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10 Ways to Accelerate Cleanups

Cannon Silver, PE Principal Environmental Engineer
Put these 10 steps into practice to achieve efficiency on remediation projects.

Overall, the key to ac­cel­er­at­ing cleanup is to put into place a sound, flexible plan with a clear endpoint, com­mu­ni­cate that plan, and then be ready to quickly adapt the plan to changing con­di­tions. Here are 10 steps to help make that happen:

  1. Begin with the end in mind. Es­tab­lish clear data quality ob­jec­tives before sampling or op­er­at­ing a system. Think care­fully about the data you need, the most efficient ways to gather and analyze it, po­ten­tial use of existing data, and the actions that the results will guide. The goal is to gather just enough data to minimize later sur­prises and to move ahead with your cleanup.

  2. Use data and sta­tis­tics to support decision making. Use standard software packages to guide sampling and to evaluate trends. It is hard to argue against the numbers.

  3. Optimize, optimize, optimize. Identify and im­ple­ment specific actions that improve effectiveness and cost efficiency at every phase of the cleanup. Continually ask how can the remedial investigation be op­ti­mized? The design? The remedial action? Actively monitor system per­for­mance data to de­ter­mine when the system may be turned off per the es­tab­lished exit strategy. This may require an in­de­pen­dent expert to review ob­jec­tives and system data. Care­fully monitor com­pli­ance data to de­ter­mine when remedial action ob­jec­tives are met.

  4. Do not cut corners. Haste does make waste. Take the time up front to think, plan and com­mu­ni­cate that plan. Identify each review and per­mit­ting task needed. Plan to “do no harm” and ul­ti­mately the cleanup will be ef­fec­tive. Use ex­pe­ri­enced teams and per­son­nel.

  5. More com­mu­ni­ca­tion is better than not enough. Take the time to share plans with stake­hold­ers and get feedback along the way. This applies to the project team, state agencies and the com­mu­nity. While this com­mu­ni­ca­tion approach may take more time, the effort builds trust that can pay off with fewer hurdles down the road and more support to overcome hurdles if they do arise.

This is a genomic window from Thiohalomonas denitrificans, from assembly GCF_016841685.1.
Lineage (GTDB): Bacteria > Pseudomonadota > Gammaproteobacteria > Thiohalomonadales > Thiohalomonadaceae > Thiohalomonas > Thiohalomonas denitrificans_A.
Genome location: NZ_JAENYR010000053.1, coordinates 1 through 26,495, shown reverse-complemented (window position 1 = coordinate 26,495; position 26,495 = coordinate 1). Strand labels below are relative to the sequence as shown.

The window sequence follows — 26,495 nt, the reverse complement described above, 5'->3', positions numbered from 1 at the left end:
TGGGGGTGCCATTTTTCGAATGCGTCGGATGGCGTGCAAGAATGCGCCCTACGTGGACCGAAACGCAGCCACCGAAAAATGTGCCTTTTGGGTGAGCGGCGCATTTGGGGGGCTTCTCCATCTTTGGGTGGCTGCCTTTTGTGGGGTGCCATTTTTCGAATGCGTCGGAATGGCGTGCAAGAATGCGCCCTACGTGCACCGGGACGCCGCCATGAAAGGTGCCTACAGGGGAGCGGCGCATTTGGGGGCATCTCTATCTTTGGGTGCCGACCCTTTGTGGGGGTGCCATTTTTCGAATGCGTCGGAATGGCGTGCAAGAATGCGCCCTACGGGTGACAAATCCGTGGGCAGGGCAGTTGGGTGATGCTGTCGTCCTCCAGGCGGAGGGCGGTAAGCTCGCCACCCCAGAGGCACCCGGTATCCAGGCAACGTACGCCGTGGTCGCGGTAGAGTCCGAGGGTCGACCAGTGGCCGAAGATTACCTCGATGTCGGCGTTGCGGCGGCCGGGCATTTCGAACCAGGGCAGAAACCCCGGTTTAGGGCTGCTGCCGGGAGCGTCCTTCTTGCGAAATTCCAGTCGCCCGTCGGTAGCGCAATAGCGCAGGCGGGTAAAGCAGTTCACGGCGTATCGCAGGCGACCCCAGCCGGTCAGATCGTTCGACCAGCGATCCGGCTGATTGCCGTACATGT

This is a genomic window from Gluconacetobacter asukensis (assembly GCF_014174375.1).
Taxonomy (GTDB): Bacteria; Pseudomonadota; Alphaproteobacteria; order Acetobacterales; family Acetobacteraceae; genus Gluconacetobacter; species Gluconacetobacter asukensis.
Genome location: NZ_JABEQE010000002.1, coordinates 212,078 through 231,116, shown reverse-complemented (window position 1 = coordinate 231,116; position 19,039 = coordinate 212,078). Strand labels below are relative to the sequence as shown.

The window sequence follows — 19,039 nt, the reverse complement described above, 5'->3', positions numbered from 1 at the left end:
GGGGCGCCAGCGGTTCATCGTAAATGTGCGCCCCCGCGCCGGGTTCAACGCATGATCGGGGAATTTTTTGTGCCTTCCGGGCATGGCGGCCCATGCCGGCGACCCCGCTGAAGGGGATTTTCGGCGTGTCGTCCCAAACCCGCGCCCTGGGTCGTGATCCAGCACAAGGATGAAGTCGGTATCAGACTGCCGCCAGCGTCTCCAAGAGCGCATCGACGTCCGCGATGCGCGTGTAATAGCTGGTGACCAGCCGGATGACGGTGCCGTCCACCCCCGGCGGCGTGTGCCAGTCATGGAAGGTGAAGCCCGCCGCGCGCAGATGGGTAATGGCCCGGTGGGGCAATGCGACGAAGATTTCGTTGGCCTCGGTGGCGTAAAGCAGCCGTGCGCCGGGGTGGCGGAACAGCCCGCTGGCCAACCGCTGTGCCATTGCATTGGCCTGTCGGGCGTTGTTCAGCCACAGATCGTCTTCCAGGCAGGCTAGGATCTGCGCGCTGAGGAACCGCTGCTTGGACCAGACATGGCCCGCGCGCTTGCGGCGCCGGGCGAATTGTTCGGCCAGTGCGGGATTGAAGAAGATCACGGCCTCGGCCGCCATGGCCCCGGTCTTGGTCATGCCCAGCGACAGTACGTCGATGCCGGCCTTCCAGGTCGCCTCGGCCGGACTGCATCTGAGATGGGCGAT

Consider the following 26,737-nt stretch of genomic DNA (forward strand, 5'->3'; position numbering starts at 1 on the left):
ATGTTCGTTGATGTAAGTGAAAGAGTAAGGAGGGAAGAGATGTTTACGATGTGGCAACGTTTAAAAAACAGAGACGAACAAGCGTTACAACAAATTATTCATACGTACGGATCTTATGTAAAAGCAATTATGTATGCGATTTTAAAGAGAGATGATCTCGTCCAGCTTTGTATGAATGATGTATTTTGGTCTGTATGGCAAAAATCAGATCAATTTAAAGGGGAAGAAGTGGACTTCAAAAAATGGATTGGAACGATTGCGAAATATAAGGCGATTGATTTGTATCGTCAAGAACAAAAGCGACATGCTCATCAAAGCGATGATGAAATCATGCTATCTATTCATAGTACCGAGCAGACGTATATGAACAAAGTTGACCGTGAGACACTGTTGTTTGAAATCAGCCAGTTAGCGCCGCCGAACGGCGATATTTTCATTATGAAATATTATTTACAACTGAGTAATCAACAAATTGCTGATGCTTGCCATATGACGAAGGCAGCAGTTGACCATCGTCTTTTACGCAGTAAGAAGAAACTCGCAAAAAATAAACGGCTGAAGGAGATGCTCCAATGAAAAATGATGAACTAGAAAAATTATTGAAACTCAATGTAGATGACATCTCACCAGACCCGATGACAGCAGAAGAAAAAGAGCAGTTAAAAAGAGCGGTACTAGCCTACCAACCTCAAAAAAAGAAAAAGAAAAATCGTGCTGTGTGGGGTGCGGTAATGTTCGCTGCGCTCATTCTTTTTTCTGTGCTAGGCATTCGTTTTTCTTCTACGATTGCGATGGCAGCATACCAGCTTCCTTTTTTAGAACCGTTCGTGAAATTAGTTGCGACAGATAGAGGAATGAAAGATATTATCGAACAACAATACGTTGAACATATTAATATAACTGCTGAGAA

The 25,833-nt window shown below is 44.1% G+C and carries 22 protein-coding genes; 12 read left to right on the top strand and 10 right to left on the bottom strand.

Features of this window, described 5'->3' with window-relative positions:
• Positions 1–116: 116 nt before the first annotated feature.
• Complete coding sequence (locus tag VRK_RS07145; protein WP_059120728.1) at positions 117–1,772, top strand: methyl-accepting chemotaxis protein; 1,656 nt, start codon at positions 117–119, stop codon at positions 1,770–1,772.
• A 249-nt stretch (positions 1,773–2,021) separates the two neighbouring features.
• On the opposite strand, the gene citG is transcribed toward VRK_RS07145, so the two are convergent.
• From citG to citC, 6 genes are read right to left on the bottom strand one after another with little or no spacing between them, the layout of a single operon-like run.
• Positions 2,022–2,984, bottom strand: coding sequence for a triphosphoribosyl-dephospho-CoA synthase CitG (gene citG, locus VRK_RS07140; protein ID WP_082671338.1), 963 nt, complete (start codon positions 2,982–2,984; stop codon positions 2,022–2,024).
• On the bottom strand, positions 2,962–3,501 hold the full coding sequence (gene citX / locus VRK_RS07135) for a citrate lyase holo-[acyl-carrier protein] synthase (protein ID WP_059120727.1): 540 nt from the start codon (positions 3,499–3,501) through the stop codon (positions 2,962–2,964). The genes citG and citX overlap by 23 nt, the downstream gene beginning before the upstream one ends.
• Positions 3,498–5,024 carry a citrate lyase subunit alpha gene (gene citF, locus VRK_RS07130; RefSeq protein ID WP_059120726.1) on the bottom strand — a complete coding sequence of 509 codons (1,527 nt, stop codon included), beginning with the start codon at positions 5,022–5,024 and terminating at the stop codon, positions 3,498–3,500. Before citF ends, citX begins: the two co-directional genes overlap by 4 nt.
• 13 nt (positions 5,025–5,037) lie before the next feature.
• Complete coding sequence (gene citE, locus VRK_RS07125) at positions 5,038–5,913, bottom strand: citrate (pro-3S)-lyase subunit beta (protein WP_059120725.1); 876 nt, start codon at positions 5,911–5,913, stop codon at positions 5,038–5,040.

6. Avoid mission im­pos­si­ble. Es­tab­lish SMART remedial action ob­jec­tives—specific, measurable, at­tain­able, relevant, and time bound. You may need to discuss al­ter­na­tive end points (examples include risk-based re­me­di­a­tion to meet 95 percent upper confidence levels, rather than point-by-point re­me­di­a­tion). Develop and obtain buy-in for a clear exit strategy.

  7. Do not reinvent the wheel. Take ad­van­tage of avail­able in­for­ma­tion and tools to analyze data, evaluate remedial tech­nolo­gies, and inform designs and op­ti­miza­tion. Apply high-res­o­lu­tion in­ves­ti­ga­tion tech­niques, on-line modeling, and green and sus­tain­able eval­u­a­tion guidance. Use these re­sources to estimate time­frames and removal ef­fec­tive­ness of various tech­nolo­gies rather than design or operate within a vacuum. Keeping up with the latest advances may ul­ti­mately save time and money.

  8. Design flexibility into the remedy. Sub­sur­face con­di­tions are veiled and dynamic. Plan flexibility into your remedy ac­cord­ingly to allow you to ef­fec­tively adapt to changing con­di­tions. In­cor­po­rate combined remedies into planning doc­u­ments to address dif­fer­ent areas of the site and to provide flexibility to quickly move from one remedy to another as conditions change. Rent systems rather than purchase them, or order pre-packaged systems.

  9. Consider bi­o­log­i­cal remedies. Some quick remedies, such as ex­ca­va­tion or chemical ox­i­da­tion, leave residual con­t­a­m­i­na­tion that can delay site closure. Sus­tain­able remedies, in­clud­ing per­me­able reactive barriers, enhanced biore­me­di­a­tion, and mon­i­tored natural at­ten­u­a­tion, may play a role in ad­dress­ing long-term residual con­t­a­m­i­na­tion at the site, even while allowing site closure and property transfer to proceed.

  10. Think in terms of risk man­age­ment. Ask both the prob­a­bil­ity and impact of each outcome; if the com­bi­na­tion is sufficiently high, develop a mitigation plan. If not, proceed.
Cannon Silver Cannon Silver
The key to accelerating cleanups is to put into place a sound, flexible plan with a clear endpoint.

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